Author: Pete Harrison
Narrator: Christine Rendel
Length: 5 hours 14 minutes
Publisher: Pete Harrison
Released: Nov. 14, 2019
Emily stood in front of a full length mirror in her well-appointed Camberwell apartment. She turned sideways on and looked over her shoulder before doing the same the other side.
“Anna, do you think I could pass for a man?”
Emily was nearly six feet tall; she wasn’t fat but was definitely solidly built. Her small breasts and wide hips showed her to definitely be a woman.
“Whatever do you mean miss?”
“Well if I bound my chest, padded my stomach a little and wore a man’s suit, with all my hair cut off, do you think I would look like a man?”
“Why ever would you want to do that miss?”
Anna was never surprised by anything her mistress said, she was always unpredictable and had some very funny notions.
“I’m going to dress as a man and pass myself off as a detective in the London police force. I’m never going to get anywhere as a woman”.
One time Telecoms engineer with a second career as a Racecourse Bookmaker, now retired and pursuing his love of the Theatre by becoming involved as a theatre technician he now heads up the sound department at the Loft Theatre, a highly regarded semi professional theatre in Leamington Spa. Varied interests include horse racing and all sports, WW1, music and theatre. The girl from Whitfield Hall, his first novel has ignited a passion for storytelling.
Christine Rendel is a British-born freelance audiobook narrator/producer and voice talent. She has narrated and produced over 40 fiction and non-fiction audiobooks. Genres include mystery, romance, children, young adult, science fiction, humor, history, biography, training and educational manuals and medical narration. Extensive medical background.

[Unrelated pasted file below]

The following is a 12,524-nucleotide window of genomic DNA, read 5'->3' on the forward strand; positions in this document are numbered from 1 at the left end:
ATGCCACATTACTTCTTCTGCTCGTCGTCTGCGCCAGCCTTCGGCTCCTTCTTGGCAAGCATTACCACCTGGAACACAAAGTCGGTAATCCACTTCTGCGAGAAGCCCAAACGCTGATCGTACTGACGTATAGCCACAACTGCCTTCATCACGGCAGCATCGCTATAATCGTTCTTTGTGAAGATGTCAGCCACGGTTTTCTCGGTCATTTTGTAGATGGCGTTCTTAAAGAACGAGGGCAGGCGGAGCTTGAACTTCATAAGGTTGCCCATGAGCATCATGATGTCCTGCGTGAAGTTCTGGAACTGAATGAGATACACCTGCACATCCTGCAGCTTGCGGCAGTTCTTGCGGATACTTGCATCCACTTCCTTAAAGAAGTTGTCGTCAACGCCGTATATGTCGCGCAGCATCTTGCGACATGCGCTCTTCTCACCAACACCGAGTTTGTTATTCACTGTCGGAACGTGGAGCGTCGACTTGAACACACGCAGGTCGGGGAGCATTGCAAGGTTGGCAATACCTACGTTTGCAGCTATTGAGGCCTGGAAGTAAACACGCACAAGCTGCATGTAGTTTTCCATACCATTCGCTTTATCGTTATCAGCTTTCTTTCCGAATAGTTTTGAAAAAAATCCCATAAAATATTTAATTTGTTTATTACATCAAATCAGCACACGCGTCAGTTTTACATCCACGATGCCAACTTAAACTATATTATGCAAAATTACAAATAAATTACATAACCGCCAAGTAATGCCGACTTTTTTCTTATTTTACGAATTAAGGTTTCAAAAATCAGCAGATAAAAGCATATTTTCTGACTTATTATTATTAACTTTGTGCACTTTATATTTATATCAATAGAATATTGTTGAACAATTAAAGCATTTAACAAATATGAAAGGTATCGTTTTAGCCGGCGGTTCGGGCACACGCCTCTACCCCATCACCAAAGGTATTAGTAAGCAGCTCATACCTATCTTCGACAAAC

Represented as a voice actor by CESD Talent Agency NYC
Over 13 years experience in radio and broadcast production.
As an actor, performed in her native Britain, internationally and in New York Off and Off-Off-Broadway, on film and TV, and has numerous TV, radio, multi-media and industrial credits.
Founding member of the Anglo-American theater company Mind The Gap Theatre, and a member of SAG-AFTRA, APA and AEA.
I wasn’t quite sure where this story was going based on the first few chapters, but I was pleasantly surprised by the end.
Emily passed herself off as George the police officer well enough to convince them to let her “investigate” a case involving her brother Peter who was serving as a pilot in France. With that case under her belt she moved onto pastures new, and the main crime of the story – the murder of Henry, a friend of Peter’s and latterly working on a remote island far from home. The story behind his death just didn’t add up. So, Emily / George and her trusted maid, Anna, made it their business to find out what had really happened to him.
Emily is definitely ahead of her time, wanting to be a detective, learning to fly, and basically doing anything necessary to be the person she wants to be, and not be defined by her gender.
The narration was very clear, providing a sense of “prim and properness” to the characters of Emily and Anna, mixed up with a real joie de vivre and can-do attitude. Quite refreshing for that period.